In this report, we provide details on a statistical analysis that controls for other factors that may influence the probability of being searched or of contraband being found during a search. Those results demonstrate that while other factors also contribute to the likelihood of either of those outcomes, racial disparities continue to exist when those factors are controlled for. In particular, Black and Hispanic drivers in Vermont are substantially more likely to be searched than White or Asian drivers, and are less likely to be found with contraband. The levels of disparity indicated by the logistic regressions are very similar to the search and hit rate ratios in our original 2017 study. The use of more rigorous statistical techniques therefore does not alter the nature of our 2017 findings.

These disparities should be of great concern to law enforcement agencies, communities, and legislators. While the disparities in no way suggest that agencies are intentionally profiling people of color, they do indicate the necessity for law enforcement to be selfreflective about their policing practices and to interrogate the role of implicit bias in decision-making. Research shows that implicit racial bias is evident in numerous domains, not just policing. As its name suggests, it is often unconscious rather than intentional. Several agencies have planned or are planning implicit bias trainings, a positive step to work toward fair and unbiased policing in Vermont. The Vermont State 24 Police has gone beyond this to rigorously examine a wide array of practices, procedures, and policies to ensure fair and impartial policing at every level.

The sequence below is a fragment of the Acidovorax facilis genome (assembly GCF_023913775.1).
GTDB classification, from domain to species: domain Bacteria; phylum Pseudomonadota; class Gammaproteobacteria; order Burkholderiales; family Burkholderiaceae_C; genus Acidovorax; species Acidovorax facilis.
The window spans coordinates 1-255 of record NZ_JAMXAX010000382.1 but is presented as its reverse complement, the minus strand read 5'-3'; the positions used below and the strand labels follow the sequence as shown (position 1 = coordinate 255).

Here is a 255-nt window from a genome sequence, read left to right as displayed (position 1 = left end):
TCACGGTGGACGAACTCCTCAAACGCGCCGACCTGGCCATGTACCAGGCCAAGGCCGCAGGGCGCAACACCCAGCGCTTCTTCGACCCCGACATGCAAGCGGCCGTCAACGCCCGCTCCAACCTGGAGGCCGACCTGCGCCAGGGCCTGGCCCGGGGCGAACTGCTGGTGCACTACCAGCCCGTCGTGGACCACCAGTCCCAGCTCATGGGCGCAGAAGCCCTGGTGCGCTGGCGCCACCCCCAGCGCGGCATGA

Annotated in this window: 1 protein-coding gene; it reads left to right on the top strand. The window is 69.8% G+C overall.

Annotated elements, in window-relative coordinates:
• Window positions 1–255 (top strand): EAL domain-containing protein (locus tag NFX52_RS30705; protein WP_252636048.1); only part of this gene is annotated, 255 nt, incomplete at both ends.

Finally, with regard to the descriptive analysis of 2016 VSP contraband, it is instructive that for searches turning up heroin, cocaine, and opioids, drugs that are so much in the Vermont news of late, only White drivers were found with such contraband. There may be other aspects of drug trafficking in Vermont not reflected in these data. But the data tell us that in terms of discretionary searches in the course of traffic policing, the stereotype, held by society as a whole, that people of color are more likely to be drug traffickers is erroneous.”

Download the report here:
Download Now

We have 48 Hours to Make History – Please Ask Senate Appropriations to Fund S.281 and PASS it  out of Committee NOW!

The ultimate measure of a man is not where he stands in moments of convenience, but where he stands in moments of challenge, moments of great crisis and controversy. And this is where I choose to cast my lot today.

― Martin Luther King Jr., To Charter our Course for Our Future”

 

All,

If there is any hope that the systemic racism mitigation bill (S.281) passes this year, it MUST come out of Senate Appropriations funded NOW.
Appropriations cross-over is on Friday, 16 March. Here is how YOU CAN HELP:

  1. Please pass this call to action to EVERYONE on your mailing list.
  2. Call the Statehouse and leave a message for Senators, Kitchel, Nitka, Sears, Starr, McCormack, Ashe, Westman and Balint with S.281 in the subject line, asking that the committee to “immediately fund and pass S.281 out of Senate Appropriations Committee.” Also ask YOUR Senator to vote S.281 out of the Full Senate by Friday, 16 March.  Call 828.2228